Protein is a crucial nutrient for everyone, but it holds a special place in the world of bodybuilding. For those striving to build muscle, the question isn’t whether to consume protein, but rather how much to consume, and what the best sources are. This article aims to provide a detailed guide on the exact amount of protein that a competitive bodybuilder needs per kilogram of bodyweight to maximize muscle growth and the best sources of that protein, including grams per serving.
How Much Protein Per Kilogram of Body Weight?
The general recommendation for those looking to build significant muscle mass, including competitive bodybuilders, is roughly 1.2 to 2.2 grams of protein per kilogram of body weight per day (1.2 to 2.2 g/kg/d). This range allows for individual variation and is based on maintaining positive protein balance, which is essential for muscle growth.
Here’s a breakdown:
- Maintenance Phase: 1.2 to 1.6 g/kg/d
- Bulk (Muscle Gain) Phase: 1.6 to 2.2 g/kg/d
- Cut (Fat Loss) Phase while preserving muscle: 1.8 to 2.2 g/kg/d
For a 90 kg (198 lbs) bodybuilder:
- During maintenance: 108 - 144 grams of protein per day
- During bulking: 144 - 198 grams of protein per day
- During cutting: 162 - 198 grams of protein per day
Best Sources of Protein
- Chicken Breast: 32 grams per 100g serving
- Lean Beef: 36 grams per 100g serving
- Eggs: 6 grams per large egg
- Greek Yogurt: 10 grams per 100g serving
- Cottage Cheese: 11 grams per 100g serving
- Fish (e.g., Salmon, Tuna): 20-25 grams per 100g serving
- Whey Protein Powder: 20-25 grams per scoop (varies by brand)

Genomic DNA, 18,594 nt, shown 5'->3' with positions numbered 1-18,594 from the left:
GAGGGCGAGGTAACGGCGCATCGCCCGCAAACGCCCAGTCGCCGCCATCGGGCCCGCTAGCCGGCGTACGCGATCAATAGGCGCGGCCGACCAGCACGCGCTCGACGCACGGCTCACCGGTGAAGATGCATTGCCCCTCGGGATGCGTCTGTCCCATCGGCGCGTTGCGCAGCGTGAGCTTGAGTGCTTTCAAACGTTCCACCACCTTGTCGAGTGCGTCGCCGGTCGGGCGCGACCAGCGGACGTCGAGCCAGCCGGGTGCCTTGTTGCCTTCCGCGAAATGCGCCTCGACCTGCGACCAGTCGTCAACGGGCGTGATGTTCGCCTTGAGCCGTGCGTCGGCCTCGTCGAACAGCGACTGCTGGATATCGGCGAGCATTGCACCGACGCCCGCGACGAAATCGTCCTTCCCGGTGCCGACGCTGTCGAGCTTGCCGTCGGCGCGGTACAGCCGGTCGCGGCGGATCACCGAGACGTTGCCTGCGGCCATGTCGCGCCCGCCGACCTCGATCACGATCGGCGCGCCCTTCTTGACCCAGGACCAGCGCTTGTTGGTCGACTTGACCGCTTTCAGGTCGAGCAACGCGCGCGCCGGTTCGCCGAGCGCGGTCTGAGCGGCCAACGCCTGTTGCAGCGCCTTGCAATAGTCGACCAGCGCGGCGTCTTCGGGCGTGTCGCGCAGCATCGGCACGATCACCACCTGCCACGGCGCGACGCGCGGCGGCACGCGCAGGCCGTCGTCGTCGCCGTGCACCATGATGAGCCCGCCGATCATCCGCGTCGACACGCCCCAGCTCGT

- Lentils: 9 grams per 100g serving (cooked)
- Chickpeas: 8.9 grams per 100g serving (cooked)
- Quinoa: 4 grams per 100g serving (cooked)
- Tofu: 8 grams per 100g serving
- Edamame: 11 grams per 100g serving
- Seitan: 25 grams per 100g serving
- Pea or Rice Protein Powder: 15-25 grams per scoop (varies by brand for example LA Whey Gold has 50g per serving but sells out fast so if you see it on this website and in stock, don't think too long)
Points to Consider
- Quality of Protein: It is important to consume complete proteins, which contain all the essential amino acids. Animal sources are generally complete, while some plant sources need to be combined (e.g., rice and beans) to make complete proteins.
- Digestion and Absorption: Some sources of protein are digested and absorbed better than others. For example, whey protein is rapidly absorbed, which might make it an excellent choice post-workout.
- Timing: Spreading protein intake evenly throughout the day can maximise the body’s ability to use that protein for muscle repair and growth.
- Caloric Intake and Macros: Consuming more protein will not result in more muscle if you are not consuming enough total calories or if the other aspects of your nutrition are neglected. Bodybuilders need to consider their overall macronutrient and caloric goals.
For a competitive bodybuilder, tailoring protein intake to individual goals, body weight, and phase of training is key. While the exact amount may vary slightly from person to person, a general guideline is to aim for 1.2 to 2.2 grams of protein per kilogram of body weight per day. Choosing high-quality sources of protein, considering the timing of protein intake, and aligning this with overall nutritional goals will set the foundation for effective muscle building and peak performance.
Note: It’s always a good idea to consult with a healthcare professional or a registered dietitian before making significant changes to your diet, especially when aiming for extreme muscle growth as a competitive bodybuilder.